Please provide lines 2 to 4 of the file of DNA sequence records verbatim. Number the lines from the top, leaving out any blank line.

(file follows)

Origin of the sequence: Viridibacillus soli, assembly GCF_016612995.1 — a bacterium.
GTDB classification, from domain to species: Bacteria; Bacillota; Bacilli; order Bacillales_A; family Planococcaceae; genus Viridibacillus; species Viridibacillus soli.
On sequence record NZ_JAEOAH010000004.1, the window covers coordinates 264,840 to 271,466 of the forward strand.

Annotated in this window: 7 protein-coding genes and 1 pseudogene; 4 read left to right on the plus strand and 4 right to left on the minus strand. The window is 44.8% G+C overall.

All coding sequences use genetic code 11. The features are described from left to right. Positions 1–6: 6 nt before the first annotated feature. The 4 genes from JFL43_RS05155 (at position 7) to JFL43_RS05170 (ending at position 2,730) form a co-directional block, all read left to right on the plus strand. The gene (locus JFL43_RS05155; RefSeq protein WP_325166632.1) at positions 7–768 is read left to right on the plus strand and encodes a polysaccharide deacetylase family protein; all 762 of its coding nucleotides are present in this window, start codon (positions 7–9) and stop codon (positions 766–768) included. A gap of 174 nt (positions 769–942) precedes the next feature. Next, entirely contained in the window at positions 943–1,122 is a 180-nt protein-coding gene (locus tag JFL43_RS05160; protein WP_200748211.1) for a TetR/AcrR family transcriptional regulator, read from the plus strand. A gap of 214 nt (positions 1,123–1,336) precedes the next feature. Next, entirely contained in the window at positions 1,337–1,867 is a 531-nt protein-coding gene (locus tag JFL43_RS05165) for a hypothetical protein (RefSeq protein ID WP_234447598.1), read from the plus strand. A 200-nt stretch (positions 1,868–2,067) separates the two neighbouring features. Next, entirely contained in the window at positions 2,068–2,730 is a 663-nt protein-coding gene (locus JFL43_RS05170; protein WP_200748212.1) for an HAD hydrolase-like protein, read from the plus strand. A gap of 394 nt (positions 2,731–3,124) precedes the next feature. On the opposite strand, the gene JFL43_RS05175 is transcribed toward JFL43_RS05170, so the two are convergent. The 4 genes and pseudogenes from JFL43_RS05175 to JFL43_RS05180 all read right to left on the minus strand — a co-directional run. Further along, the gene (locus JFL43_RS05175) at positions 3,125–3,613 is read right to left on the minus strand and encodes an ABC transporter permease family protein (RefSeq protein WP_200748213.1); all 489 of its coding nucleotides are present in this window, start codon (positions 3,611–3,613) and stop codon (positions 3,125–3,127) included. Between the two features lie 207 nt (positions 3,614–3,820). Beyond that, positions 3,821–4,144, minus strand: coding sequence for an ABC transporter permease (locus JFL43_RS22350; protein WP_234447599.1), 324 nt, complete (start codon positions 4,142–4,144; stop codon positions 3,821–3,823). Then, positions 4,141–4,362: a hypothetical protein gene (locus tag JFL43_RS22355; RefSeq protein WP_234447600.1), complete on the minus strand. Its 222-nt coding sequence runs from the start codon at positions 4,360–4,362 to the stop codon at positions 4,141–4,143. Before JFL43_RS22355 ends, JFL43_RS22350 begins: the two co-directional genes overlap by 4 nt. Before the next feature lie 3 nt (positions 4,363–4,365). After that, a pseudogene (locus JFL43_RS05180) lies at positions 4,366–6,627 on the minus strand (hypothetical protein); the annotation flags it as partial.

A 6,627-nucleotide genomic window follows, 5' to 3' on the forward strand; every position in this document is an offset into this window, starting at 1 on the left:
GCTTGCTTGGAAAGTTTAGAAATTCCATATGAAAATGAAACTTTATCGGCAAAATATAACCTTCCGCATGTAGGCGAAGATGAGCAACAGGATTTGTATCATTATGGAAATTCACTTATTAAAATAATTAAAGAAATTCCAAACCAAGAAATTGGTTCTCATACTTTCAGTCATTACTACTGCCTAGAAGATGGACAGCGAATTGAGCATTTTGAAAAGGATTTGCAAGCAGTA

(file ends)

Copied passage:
GTDB classification, from domain to species: Bacteria; Bacillota; Bacilli; order Bacillales_A; family Planococcaceae; genus Viridibacillus; species Viridibacillus soli.
On sequence record NZ_JAEOAH010000004.1, the window covers coordinates 264,840 to 271,466 of the forward strand.

Annotated in this window: 7 protein-coding genes and 1 pseudogene; 4 read left to right on the plus strand and 4 right to left on the minus strand. The window is 44.8% G+C overall.